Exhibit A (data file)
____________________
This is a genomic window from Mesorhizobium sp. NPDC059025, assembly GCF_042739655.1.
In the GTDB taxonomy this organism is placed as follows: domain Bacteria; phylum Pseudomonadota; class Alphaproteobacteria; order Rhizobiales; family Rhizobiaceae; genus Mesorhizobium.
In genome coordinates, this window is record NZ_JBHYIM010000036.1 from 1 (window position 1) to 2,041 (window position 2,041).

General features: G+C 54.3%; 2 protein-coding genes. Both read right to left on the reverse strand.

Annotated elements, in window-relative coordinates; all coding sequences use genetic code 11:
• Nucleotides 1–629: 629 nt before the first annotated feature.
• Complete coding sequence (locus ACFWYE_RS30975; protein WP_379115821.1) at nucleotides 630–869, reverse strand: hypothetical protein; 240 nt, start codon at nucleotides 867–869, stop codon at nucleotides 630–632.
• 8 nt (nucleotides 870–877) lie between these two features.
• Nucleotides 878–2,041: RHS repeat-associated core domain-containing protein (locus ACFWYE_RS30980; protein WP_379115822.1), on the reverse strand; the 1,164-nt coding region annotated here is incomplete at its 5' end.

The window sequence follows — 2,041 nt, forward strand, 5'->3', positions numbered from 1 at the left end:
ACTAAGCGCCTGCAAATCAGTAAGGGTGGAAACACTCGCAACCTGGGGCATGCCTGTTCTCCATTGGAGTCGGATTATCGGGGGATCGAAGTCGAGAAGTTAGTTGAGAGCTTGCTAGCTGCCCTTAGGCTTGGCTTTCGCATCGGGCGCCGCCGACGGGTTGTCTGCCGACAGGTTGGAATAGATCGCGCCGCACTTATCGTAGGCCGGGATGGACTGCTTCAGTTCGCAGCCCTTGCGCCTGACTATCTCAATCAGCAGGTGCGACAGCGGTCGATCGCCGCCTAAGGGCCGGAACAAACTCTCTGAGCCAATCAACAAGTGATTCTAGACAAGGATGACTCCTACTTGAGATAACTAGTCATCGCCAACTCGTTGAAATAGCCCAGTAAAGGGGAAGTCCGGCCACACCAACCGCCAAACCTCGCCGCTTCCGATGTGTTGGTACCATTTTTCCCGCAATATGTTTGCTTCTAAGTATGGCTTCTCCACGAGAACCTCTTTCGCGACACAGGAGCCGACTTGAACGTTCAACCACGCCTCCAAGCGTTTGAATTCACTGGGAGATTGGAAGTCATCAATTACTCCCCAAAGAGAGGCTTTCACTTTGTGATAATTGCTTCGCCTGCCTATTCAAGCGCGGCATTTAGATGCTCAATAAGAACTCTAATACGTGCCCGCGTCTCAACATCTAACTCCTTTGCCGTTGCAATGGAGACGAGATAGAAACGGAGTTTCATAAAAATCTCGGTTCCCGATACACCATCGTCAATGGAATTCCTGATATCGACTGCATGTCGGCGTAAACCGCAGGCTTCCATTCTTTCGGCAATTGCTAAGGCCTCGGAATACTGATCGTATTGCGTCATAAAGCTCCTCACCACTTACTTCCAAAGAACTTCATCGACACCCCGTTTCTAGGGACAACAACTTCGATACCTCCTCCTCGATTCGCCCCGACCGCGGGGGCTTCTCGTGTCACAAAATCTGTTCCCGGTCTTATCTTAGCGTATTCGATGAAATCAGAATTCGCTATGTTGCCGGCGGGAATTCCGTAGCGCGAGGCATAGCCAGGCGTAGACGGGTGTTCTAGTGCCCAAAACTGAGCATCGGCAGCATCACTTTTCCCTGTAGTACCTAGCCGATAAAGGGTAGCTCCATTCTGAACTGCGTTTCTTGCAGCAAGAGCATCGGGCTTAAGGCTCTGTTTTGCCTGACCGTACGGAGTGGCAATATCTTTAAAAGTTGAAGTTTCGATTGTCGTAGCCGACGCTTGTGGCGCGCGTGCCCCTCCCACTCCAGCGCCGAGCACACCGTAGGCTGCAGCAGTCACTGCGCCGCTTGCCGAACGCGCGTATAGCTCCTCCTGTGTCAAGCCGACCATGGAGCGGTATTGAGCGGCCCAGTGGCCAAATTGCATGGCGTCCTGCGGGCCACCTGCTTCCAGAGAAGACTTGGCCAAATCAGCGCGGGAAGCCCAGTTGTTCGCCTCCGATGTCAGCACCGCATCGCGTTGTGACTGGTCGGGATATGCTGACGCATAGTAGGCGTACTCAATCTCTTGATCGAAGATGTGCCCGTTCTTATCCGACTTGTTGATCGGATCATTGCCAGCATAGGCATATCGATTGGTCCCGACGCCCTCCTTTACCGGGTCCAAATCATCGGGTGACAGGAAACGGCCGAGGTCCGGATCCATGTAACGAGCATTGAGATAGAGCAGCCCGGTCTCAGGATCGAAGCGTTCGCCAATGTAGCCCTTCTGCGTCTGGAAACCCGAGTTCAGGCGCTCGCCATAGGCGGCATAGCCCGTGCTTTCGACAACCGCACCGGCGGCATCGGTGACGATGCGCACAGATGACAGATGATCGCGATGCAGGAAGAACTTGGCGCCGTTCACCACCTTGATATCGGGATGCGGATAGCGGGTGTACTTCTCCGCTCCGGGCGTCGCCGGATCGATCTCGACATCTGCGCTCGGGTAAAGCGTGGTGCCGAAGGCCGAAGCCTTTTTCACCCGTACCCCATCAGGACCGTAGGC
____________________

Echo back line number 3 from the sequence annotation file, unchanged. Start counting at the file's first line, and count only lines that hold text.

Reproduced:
In genome coordinates, this window is record NZ_JBHYIM010000036.1 from 1 (window position 1) to 2,041 (window position 2,041).